Honky Tonk Woman, by The Rolling Stones, features some great Blues by Keith Richards, who uses an open G tuning, which is great for that particular style.
An open G tuning is when we tune the notes of our guitar to the notes of a G Major chord. This means we tune our guitar from low to high – D G D G B D. The G Open tuning is great for slide playing and for Blues playing. Open G is used here in Honky Tonk Woman, and it’s also used in several other Rolling Stones songs.
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War Pigs was originally titled Walpurgis and had different lyrics, but the record label deemed it too Satanic so the band changed the lyrics and re-titled the song.
War Pigs first appeared on the 1970 Black Sabbath album, Paranoid. The siren in the beginning of the song was added by the record label without the band’s knowledge or consent. The melodic Guitar Solo at the end of the song is titled Luke’s Wall.
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Bring On the Night was written in 1979 by Sting, for the second of the Police records: Reggatta de Blanc.
Bring On the Night uses lyrics from an earlier song, as well as words from a poem by Ted Hughes titled King of Carrion. Andy Summers used a Fender Telecaster with a Maple neck, and a Gibson bridge humbucker in his neck position at the time of this recording. His amp of choice was a Marshall JMP 1959 Super Lead.
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There are only about four sections of music to learn in Light My Fire, which The Doors released in January, 1967 on their self-titled debut album.
Robby Krieger is said to have written most of the song himself, and also claims that it is the first one that he ever wrote. For this song, and for their entire first record, Robby uses his Gibson SG straight into a Fender Twin Reverb amplifier.
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Featuring two very well known Guitar Solos, Comfortably Numb, from Pink Floyd's The Wall, is a great song to learn to play... just takes a little work at first.
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Even though the steady picking pattern will most likely prove to be challenging, this a great song for beginners as well as experienced players to learn how to play.
Whole Lotta Love, by Led Zeppelin, was released in 1969, as part of their second record, Led Zeppelin II. This song includes a middle section that features extensive studio experimentation by Jimmy Page and engineer Eddie Kramer. If you listen closely, you can hear a Theremin instrument being played, as well as loosened guitar strings being pulled tight. Continue reading “Whole Lotta Love, by Led Zeppelin – How to Play”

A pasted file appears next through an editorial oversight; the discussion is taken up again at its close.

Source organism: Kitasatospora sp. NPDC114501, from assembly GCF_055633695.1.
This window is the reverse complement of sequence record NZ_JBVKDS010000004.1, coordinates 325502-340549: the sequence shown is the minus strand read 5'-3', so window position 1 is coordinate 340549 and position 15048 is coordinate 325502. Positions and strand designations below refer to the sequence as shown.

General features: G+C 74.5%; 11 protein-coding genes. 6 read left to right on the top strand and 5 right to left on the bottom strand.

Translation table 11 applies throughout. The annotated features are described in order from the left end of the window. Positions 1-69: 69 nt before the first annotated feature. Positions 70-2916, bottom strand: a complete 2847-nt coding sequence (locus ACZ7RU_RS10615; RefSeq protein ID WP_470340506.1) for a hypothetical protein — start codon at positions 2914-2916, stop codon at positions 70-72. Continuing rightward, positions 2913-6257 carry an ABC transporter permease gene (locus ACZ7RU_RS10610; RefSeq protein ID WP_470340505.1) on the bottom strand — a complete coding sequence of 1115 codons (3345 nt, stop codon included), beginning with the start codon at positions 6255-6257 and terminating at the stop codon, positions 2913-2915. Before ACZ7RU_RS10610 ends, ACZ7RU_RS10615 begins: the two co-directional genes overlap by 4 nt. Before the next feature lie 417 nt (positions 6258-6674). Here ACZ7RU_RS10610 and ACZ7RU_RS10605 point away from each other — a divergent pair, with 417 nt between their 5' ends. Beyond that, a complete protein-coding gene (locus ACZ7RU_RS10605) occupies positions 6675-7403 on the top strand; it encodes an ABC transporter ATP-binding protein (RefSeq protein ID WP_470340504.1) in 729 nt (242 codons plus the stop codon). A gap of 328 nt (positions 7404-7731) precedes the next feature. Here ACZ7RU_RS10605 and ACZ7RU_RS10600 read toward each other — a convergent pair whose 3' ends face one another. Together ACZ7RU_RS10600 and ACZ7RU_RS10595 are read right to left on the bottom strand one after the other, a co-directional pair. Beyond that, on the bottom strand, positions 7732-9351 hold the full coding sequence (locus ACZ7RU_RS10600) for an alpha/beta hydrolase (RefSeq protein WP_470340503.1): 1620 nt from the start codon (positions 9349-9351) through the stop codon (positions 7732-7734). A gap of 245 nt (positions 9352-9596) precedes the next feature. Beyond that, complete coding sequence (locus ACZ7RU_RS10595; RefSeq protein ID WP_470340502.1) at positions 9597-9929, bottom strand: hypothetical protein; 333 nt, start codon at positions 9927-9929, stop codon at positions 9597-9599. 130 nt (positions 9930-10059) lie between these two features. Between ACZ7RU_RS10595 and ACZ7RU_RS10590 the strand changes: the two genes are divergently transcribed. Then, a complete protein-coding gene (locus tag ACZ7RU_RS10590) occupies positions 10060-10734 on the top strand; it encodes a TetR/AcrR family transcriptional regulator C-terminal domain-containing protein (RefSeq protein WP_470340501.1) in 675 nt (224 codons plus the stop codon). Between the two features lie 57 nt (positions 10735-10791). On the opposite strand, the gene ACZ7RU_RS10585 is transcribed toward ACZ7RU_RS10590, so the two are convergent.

Evil Ways is played in the key of G Minor Dorian, a mode of F Major, and both of these scales share the very same notes.
This time, we are going to learn how to play Evil Ways, as performed by Santana on their self-titled debut album in 1969. The song was written by Clarence Henry and was originally recorded by Willy Bobo in 1967. It has been said that Carlos Santana detuned his guitar one whole step to play the chords in an open position for the recording.
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If you want to learn how to play Black Magic Woman, one of Santana’s most popular songs, this is a great place to get started.
Originally written by Peter Green in 1968 for Fleetwood Mac, his band at the time, Black Magic Woman, was first performed by Carlos Santana in 1970, for the record Abraxas. The Santana version also blends in a song from 1966 called Gypsy Queen, by Gabor Szabo, which adds much of the polyphony rhythm. Black Magic Woman has always been one of Santana’s most popular songs.
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The Rolling Stones' Under My Thumb — a song that is really just Verse and Chorus sections that repeat — is pretty learner-friendly, so give it a try.
Under My Thumb, written by Mick Jagger and Keith Richards for the 1966 record Aftermath, was the first to be recorded in the United States and is notable for the instruments not usually associated with the Rolling Stones, such as the Marimba. BIll Wyman uses (most likely) a Maestro Fuzz pedal on the Bass guitar for this song.
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Learn how to play Layla, by Derek and The Dominos, the six-guitar-part legend composed by Eric Clapton and Jim Gordon.
This time we are going to look at the song Layla, by Derek and the Dominoes. Released in 1970, Layla was written by Eric Clapton and Jim Gordon separately, with Clapton composing the guitar heavy first half, followed by Gordon’s composition of the piano heavy second half. Duane Allman is also featured in this song, playing slide guitar. The final recording of Layla was sped up a small amount, so if you try to play along with the recording your guitar will be (almost but not quite) ½ step flat.
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